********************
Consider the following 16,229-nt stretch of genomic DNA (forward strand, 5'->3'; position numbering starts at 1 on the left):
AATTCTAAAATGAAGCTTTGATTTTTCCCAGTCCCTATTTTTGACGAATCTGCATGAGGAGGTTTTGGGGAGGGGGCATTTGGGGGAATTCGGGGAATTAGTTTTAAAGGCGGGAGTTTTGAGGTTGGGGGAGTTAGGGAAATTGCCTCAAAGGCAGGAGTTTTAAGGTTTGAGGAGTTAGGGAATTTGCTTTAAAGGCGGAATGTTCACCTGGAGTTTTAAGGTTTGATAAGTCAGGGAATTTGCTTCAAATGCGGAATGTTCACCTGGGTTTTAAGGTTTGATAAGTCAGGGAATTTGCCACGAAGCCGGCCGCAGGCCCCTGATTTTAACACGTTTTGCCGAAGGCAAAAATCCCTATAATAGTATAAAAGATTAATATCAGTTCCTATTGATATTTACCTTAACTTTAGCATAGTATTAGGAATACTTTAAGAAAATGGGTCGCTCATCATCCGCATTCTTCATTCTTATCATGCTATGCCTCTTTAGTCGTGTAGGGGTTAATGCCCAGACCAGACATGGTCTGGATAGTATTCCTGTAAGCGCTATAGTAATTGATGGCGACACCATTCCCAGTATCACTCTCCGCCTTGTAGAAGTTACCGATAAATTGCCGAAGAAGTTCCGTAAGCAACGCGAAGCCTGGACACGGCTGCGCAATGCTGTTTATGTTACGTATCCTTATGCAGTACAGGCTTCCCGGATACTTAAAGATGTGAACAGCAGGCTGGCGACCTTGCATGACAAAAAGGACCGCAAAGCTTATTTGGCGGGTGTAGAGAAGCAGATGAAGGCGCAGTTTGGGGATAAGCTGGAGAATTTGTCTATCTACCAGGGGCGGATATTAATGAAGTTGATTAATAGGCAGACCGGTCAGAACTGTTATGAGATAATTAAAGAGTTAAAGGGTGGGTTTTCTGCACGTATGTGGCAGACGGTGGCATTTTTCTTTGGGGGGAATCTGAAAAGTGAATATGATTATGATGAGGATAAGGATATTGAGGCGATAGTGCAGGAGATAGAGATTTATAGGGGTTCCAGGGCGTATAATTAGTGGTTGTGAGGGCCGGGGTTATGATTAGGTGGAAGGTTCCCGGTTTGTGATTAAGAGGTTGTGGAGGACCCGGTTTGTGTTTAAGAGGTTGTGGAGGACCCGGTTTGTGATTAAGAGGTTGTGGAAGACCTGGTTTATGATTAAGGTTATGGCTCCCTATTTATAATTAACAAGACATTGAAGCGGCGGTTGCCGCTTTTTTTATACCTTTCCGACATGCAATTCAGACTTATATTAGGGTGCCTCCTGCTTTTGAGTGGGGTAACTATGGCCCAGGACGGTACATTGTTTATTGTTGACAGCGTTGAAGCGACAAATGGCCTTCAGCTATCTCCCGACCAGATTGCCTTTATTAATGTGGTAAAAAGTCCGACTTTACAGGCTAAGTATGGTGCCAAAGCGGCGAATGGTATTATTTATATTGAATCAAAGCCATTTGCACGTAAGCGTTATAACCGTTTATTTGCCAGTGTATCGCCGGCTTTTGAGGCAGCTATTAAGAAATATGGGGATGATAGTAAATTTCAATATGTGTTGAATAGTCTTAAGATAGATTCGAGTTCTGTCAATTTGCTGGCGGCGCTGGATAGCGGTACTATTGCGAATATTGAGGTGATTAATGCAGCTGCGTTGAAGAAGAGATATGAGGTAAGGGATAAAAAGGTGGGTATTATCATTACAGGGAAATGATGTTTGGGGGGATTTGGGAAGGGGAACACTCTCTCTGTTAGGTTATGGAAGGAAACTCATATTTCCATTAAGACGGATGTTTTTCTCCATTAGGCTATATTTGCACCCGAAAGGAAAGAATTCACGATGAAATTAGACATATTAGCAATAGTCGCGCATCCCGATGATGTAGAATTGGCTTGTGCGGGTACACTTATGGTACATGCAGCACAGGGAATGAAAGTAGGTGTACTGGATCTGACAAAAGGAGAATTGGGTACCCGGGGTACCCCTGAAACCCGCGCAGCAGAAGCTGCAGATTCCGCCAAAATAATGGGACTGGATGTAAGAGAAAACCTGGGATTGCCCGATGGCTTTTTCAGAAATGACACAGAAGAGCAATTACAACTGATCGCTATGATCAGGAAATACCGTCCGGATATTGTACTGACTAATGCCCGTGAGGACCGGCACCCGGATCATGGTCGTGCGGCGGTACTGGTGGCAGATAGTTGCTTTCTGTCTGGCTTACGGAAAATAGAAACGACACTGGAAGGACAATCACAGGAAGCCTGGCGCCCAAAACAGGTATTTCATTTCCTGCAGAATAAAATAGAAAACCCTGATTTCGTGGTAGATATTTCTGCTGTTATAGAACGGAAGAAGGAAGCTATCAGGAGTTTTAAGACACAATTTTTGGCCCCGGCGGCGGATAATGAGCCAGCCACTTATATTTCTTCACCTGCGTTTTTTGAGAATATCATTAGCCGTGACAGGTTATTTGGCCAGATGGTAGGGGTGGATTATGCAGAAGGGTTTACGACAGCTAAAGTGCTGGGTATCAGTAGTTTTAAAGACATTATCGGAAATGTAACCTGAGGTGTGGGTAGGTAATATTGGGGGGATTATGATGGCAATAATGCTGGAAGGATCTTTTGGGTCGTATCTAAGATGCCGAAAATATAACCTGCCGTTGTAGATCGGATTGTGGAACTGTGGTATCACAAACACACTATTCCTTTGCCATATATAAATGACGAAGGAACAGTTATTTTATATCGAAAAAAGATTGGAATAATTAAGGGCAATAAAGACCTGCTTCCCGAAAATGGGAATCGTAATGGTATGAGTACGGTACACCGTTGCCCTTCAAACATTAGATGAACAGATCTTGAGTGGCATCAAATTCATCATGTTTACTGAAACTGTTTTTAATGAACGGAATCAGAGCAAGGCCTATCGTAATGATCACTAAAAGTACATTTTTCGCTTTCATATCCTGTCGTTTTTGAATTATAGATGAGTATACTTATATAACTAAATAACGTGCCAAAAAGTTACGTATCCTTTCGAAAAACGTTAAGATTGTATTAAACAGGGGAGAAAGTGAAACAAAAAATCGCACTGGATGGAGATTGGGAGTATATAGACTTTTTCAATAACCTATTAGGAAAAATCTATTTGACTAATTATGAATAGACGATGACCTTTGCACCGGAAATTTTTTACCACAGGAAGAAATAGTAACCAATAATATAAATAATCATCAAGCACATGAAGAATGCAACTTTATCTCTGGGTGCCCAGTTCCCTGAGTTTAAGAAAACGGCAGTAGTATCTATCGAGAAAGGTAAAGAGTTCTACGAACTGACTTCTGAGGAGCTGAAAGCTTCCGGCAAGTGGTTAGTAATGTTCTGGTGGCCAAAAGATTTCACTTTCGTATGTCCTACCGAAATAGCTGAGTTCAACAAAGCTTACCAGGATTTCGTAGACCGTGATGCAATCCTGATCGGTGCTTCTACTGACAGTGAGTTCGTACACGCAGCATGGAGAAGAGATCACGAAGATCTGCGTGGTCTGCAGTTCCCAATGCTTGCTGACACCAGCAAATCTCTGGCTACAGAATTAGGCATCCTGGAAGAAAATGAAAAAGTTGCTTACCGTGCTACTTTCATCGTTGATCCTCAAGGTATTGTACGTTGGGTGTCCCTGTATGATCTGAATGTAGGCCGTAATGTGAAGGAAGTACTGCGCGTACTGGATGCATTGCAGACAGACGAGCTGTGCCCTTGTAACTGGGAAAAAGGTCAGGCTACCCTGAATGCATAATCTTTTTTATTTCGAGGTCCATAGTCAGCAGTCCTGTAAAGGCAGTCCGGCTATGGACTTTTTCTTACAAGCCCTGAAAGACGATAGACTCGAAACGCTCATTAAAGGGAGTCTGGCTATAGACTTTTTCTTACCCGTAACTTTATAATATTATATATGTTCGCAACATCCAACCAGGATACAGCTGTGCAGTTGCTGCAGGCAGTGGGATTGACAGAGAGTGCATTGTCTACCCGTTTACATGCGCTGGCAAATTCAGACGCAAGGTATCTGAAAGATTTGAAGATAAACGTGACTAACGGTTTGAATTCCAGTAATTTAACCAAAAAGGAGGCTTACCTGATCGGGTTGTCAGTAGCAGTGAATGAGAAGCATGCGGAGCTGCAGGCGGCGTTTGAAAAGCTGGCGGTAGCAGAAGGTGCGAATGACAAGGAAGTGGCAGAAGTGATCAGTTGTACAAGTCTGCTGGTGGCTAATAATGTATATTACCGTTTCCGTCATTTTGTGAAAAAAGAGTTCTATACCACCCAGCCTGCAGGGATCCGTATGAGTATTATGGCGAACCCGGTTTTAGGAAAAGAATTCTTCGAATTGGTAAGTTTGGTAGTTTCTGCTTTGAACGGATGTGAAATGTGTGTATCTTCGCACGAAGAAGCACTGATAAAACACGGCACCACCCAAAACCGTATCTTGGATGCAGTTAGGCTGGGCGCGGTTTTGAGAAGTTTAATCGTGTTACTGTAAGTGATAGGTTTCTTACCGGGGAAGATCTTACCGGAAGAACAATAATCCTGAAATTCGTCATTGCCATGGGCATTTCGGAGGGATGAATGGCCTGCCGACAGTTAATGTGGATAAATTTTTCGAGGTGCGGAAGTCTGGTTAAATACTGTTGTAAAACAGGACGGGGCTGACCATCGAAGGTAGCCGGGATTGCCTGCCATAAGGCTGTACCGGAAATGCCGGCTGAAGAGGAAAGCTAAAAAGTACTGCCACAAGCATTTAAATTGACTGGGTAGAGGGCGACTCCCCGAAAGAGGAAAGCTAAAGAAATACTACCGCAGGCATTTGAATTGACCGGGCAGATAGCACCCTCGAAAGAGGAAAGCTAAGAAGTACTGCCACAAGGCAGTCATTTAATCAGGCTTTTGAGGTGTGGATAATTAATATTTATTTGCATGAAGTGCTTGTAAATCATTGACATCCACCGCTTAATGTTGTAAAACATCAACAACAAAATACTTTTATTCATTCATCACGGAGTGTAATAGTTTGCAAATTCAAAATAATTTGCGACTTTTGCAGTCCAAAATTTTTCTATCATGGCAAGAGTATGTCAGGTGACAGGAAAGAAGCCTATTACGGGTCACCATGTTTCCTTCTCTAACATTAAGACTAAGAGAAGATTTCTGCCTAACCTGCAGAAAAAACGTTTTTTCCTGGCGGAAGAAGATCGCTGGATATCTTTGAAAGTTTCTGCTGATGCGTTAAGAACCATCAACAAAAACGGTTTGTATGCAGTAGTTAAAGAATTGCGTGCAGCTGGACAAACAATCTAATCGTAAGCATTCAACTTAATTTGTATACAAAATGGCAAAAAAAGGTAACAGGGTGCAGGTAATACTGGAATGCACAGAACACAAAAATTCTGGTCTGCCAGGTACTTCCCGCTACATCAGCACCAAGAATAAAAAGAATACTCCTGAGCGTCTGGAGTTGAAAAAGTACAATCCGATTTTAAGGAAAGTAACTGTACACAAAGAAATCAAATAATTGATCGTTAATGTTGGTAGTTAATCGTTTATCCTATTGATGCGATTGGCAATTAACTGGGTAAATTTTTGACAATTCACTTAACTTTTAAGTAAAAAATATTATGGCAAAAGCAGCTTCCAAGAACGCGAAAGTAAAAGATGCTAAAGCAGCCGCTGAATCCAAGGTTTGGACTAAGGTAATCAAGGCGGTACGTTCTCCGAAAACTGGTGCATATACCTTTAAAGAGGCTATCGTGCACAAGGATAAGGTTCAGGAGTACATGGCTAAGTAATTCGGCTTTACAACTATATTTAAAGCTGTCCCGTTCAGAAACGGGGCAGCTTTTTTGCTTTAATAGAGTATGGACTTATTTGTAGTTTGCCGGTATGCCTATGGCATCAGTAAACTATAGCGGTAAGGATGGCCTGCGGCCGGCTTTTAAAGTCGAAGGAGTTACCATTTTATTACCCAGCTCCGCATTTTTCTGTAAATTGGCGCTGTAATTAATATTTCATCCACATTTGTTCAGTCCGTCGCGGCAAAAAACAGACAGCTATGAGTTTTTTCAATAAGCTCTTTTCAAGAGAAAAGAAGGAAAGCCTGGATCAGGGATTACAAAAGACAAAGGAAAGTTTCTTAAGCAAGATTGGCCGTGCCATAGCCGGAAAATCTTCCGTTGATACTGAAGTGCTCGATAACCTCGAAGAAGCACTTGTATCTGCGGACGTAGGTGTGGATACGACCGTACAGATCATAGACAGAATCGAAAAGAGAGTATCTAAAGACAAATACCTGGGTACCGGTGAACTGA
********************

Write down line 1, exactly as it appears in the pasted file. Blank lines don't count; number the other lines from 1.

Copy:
Consider the following 16,229-nt stretch of genomic DNA (forward strand, 5'->3'; position numbering starts at 1 on the left):